The Human Cost of the International Drug War: A Review of An Uninterrupted View of the Sky

Seventeen-year-old Francisco Quispe loves soccer, but even though he’s smart, he doesn’t expect much of a future in school because of his Aymara heritage and appearance. Along with his friend Reynaldo, he dreams of selling knockoff soccer shirts and equipment in the market in Cochabamba, Bolivia, where he has lived his entire life.

His life changes when his father, a taxi driver, is arrested in possession of gasoline, considered a precursor for the production of cocaine, under Bolivia’s infamous Ley 1008. Francisco’s white mother abandons the family, so Francisco and his eight-year-old sister, Pilar, must live in the men’s prison with their father, where the bathrooms are fouled with sewage and prisoners must pay for their own cells. Before they can obtain a cell, Pilar is sexually assaulted, and both Francisco and his father are beaten by other inmates. Yet Francisco and Pilar are allowed to leave the prison in daytime to attend school, and in those hours of freedom, he embarks on a quest to save his family—and himself.

Crowder, the author of the middle-grade environmental tale Parched and the fictionalized biography in verse of activist Clara Lemlich, Audacity, portrays the economic and racial divisions in Bolivia in the early 2000s without preaching. Francisco is a complex and compelling character. He is loyal to his sister and his father, and when given the choice between taking Pilar to their grandparents in the Altiplano, he is torn between her safety and her opportunities in life, and worried that leaving his father alone in prison will break him. Complicating his decision is Soledad, an indigenous classmate whose drug-addicted father is also in prison and who grew up fighting sexual overtures on a daily basis. Soledad teaches these survival skills to Francisco and Pilar, but as he becomes attached to her he also learns how to approach someone who has been abused. Also complex and fascinating is Francisco’s relationship with best friend Reynaldo and the other students in his class, who avoid him because he lives in prison but come to be tempted by the easy riches of the drug trade that contributed to the passage of the draconian law.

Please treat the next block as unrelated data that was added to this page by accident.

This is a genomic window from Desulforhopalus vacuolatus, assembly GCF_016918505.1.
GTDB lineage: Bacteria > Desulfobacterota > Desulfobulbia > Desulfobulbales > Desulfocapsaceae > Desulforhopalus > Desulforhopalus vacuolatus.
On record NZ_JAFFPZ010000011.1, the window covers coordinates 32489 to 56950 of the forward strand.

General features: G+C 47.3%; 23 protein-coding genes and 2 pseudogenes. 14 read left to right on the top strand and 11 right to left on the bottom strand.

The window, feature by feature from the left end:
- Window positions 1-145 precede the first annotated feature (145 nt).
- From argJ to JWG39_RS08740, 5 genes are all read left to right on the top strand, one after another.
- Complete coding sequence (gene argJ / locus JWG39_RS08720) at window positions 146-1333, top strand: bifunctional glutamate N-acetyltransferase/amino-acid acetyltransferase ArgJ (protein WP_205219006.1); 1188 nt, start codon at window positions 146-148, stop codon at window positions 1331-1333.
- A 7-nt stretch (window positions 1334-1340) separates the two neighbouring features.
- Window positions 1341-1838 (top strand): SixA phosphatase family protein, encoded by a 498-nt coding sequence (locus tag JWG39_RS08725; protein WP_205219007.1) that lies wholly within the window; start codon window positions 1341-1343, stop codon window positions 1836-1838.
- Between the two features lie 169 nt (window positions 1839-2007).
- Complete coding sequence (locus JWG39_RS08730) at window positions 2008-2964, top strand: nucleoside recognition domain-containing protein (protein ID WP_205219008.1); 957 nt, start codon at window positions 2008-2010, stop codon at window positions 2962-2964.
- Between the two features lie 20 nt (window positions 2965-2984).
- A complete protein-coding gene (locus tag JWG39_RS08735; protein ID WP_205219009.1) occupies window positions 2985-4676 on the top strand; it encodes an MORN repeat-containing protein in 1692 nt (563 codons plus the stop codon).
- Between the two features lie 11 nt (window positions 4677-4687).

Leave a Reply

Your email address will not be published. Required fields are marked *